How would you like your food: Chilled, or super-chilled?

By Elaine Watson

- Last updated on GMT

How would you like your food: Chilled, or super-chilled?

Related tags: Campden bri

Contracts are being finalised on an exciting new project exploring how super-chilling foods could help manufacturers reduce costs and increase product shelf-life.

If it gets the go-ahead, the three-year project will be co-ordinated by Campden BRI and part-funded by the Department for Environment, Food and Rural Affairs (DEFRA) Link scheme.

“We are now at the stage where contracts are being finalised​ [between the various industrial participants], so it is still possible that it won’t come off, but DEFRA has okayed the project proposal," said​ Dr Greg Jones, a senior research officer for the preservation, processing and spoilage group in Campden BRI's microbiology department.

The aim is to look in more detail at how ‘super-chill' or ‘deep chill’ technology, in which products are partially frozen, (generally between 0°C and -12°C), could be applied in practice in the food industry.

Super-chilling could potentially reduce energy costs (full freezing is very expensive), increase shelf-life (the lower the temperature, the harder it is for unwanted micro-organisms to flourish) and improve consumer perceptions (many shoppers regard chilled foods as fresher than frozen), said Jones.

It could also save money by allowing larger batches of products to be made and stored before delivery to customers, improving efficiency.

Food storage and distribution

He added: “Realistically it is probably a storage technology rather than a retail or consumer technology ​[ie. supermarkets and shoppers probably won’t be super-chilling products]. It’s more a case of supply chain benefits.”

The project will attempt to quantify the extension in shelf-life that could be achieved for a range of products and explore how best to achieve super-chill storage in order to deliver acceptable product quality.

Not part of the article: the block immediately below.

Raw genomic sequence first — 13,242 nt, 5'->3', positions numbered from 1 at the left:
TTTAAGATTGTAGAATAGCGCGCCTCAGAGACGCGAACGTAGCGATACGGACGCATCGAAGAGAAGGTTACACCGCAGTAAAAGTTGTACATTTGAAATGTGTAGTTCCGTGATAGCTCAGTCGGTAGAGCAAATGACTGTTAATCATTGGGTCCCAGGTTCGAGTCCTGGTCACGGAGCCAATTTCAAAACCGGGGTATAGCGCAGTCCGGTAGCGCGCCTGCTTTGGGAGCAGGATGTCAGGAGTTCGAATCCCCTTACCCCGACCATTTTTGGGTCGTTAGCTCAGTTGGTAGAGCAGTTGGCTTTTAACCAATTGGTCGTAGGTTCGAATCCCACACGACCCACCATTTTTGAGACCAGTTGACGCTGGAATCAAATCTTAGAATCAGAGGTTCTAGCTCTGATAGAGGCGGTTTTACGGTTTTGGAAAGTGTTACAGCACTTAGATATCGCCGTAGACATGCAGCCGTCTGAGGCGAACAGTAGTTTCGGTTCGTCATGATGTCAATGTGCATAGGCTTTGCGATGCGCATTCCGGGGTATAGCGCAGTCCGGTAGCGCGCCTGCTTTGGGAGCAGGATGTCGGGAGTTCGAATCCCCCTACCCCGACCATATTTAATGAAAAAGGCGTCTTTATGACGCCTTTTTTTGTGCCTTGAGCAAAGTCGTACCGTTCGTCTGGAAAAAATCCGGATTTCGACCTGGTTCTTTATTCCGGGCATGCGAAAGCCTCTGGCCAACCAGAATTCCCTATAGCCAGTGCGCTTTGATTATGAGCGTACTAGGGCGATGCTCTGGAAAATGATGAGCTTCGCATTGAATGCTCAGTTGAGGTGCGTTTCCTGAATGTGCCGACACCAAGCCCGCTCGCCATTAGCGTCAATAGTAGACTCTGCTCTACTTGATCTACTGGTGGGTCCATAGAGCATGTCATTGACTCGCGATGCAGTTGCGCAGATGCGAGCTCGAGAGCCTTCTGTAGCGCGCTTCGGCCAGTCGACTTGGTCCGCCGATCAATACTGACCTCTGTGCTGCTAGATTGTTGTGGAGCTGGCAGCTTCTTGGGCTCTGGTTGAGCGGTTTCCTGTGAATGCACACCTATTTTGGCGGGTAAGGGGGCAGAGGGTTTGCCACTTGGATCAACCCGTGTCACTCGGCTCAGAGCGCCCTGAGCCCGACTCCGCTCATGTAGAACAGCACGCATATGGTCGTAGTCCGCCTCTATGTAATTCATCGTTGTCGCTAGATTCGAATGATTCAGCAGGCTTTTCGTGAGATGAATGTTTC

Part of this quantification would use a novel high-throughput sequencing technique that could identify the majority of micro-organisms in a product, allowing firms to provide accurate instructions on post-superchill storage, he said.

“What we don’t know in detail is what the effects on shelf-life are when a super-chilled product is then put in a chiller. The literature has some interesting claims about dramatic increases in shelf-life achieved on certain products by super-chilling them, but then what happens when you bring the temperature back up?”

The project will also quantify the potential savings in energy and waste that can be achieved through super chilling, he said.

Legal grey area?

As for the legal status of super-chilled food, this remained something of a grey area, as it was neither chilled nor frozen, added Jones. "It's not really covered by existing EU legislation."

Related topics: Supply Chain, Chilled foods, Frozen

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1 comment

Super chilling: The new "Pandora's Box"

Posted by Charles Corsi,

In 35 years as a food technologist with a keen interest in product development and quality management, I have never heard anything quite so ridiculous.

Is this an April Fool gone mad?

The "No-Man's Land" of subzero but not quite frozen foods (0 to -12C) is fraught with danger: Firstly, because most common food spoilage organisms have cryophilic and psychrophilic variants which produce toxins that are every bit as lethal as those of their mesophilic cousins eg. Cl. Botulinum. Then there are all the new ones that we don't know about, the new "listeria hysteria" replacements.

Secondly, this target temperature region is characterised by the dynamic melting and reformation of large ice crystals. These in turn destroy meat and fish turning them mushy and produce premature staling in bread and cake products and producing carcinogens.

Give me the money you are about to waste and I will write a book about it.

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